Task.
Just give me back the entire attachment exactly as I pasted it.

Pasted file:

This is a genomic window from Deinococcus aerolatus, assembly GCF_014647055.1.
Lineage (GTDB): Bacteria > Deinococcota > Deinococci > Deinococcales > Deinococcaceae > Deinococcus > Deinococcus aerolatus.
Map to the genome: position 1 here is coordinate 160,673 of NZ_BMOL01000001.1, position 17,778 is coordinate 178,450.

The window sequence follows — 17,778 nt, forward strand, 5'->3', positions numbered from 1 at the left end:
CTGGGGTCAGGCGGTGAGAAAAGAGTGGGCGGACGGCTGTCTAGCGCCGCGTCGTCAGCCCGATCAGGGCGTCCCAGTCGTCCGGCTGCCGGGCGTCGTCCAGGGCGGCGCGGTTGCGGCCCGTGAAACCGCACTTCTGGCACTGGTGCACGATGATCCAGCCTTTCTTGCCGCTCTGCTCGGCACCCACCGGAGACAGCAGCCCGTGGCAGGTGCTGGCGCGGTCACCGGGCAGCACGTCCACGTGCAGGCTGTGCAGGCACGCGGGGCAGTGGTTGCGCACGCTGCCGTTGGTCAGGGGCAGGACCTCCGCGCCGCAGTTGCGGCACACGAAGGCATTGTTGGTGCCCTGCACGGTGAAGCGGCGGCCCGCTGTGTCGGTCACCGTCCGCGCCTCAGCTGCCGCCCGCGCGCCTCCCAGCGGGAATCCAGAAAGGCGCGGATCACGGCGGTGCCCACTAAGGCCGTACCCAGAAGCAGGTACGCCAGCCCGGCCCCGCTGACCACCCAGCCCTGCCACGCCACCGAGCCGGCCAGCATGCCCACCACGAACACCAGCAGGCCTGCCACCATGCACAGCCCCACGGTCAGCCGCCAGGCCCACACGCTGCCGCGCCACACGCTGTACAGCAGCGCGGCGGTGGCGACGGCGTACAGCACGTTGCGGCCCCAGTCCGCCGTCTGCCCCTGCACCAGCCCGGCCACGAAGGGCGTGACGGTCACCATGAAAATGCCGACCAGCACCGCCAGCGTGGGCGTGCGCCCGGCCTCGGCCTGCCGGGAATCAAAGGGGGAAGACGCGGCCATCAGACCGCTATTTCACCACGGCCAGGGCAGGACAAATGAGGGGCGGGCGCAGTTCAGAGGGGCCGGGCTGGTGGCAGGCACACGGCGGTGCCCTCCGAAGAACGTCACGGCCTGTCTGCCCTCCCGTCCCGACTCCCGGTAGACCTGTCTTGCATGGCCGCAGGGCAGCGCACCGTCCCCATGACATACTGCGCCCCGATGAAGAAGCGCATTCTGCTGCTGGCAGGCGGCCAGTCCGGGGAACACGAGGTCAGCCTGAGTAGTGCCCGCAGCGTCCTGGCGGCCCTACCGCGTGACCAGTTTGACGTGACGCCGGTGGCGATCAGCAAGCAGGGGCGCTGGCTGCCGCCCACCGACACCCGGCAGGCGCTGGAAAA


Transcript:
This is a genomic window from Deinococcus aerolatus, assembly GCF_014647055.1.
Lineage (GTDB): Bacteria > Deinococcota > Deinococci > Deinococcales > Deinococcaceae > Deinococcus > Deinococcus aerolatus.
Map to the genome: position 1 here is coordinate 160,673 of NZ_BMOL01000001.1, position 17,778 is coordinate 178,450.

The window sequence follows — 17,778 nt, forward strand, 5'->3', positions numbered from 1 at the left end:
CTGGGGTCAGGCGGTGAGAAAAGAGTGGGCGGACGGCTGTCTAGCGCCGCGTCGTCAGCCCGATCAGGGCGTCCCAGTCGTCCGGCTGCCGGGCGTCGTCCAGGGCGGCGCGGTTGCGGCCCGTGAAACCGCACTTCTGGCACTGGTGCACGATGATCCAGCCTTTCTTGCCGCTCTGCTCGGCACCCACCGGAGACAGCAGCCCGTGGCAGGTGCTGGCGCGGTCACCGGGCAGCACGTCCACGTGCAGGCTGTGCAGGCACGCGGGGCAGTGGTTGCGCACGCTGCCGTTGGTCAGGGGCAGGACCTCCGCGCCGCAGTTGCGGCACACGAAGGCATTGTTGGTGCCCTGCACGGTGAAGCGGCGGCCCGCTGTGTCGGTCACCGTCCGCGCCTCAGCTGCCGCCCGCGCGCCTCCCAGCGGGAATCCAGAAAGGCGCGGATCACGGCGGTGCCCACTAAGGCCGTACCCAGAAGCAGGTACGCCAGCCCGGCCCCGCTGACCACCCAGCCCTGCCACGCCACCGAGCCGGCCAGCATGCCCACCACGAACACCAGCAGGCCTGCCACCATGCACAGCCCCACGGTCAGCCGCCAGGCCCACACGCTGCCGCGCCACACGCTGTACAGCAGCGCGGCGGTGGCGACGGCGTACAGCACGTTGCGGCCCCAGTCCGCCGTCTGCCCCTGCACCAGCCCGGCCACGAAGGGCGTGACGGTCACCATGAAAATGCCGACCAGCACCGCCAGCGTGGGCGTGCGCCCGGCCTCGGCCTGCCGGGAATCAAAGGGGGAAGACGCGGCCATCAGACCGCTATTTCACCACGGCCAGGGCAGGACAAATGAGGGGCGGGCGCAGTTCAGAGGGGCCGGGCTGGTGGCAGGCACACGGCGGTGCCCTCCGAAGAACGTCACGGCCTGTCTGCCCTCCCGTCCCGACTCCCGGTAGACCTGTCTTGCATGGCCGCAGGGCAGCGCACCGTCCCCATGACATACTGCGCCCCGATGAAGAAGCGCATTCTGCTGCTGGCAGGCGGCCAGTCCGGGGAACACGAGGTCAGCCTGAGTAGTGCCCGCAGCGTCCTGGCGGCCCTACCGCGTGACCAGTTTGACGTGACGCCGGTGGCGATCAGCAAGCAGGGGCGCTGGCTGCCGCCCACCGACACCCGGCAGGCGCTGGAAAA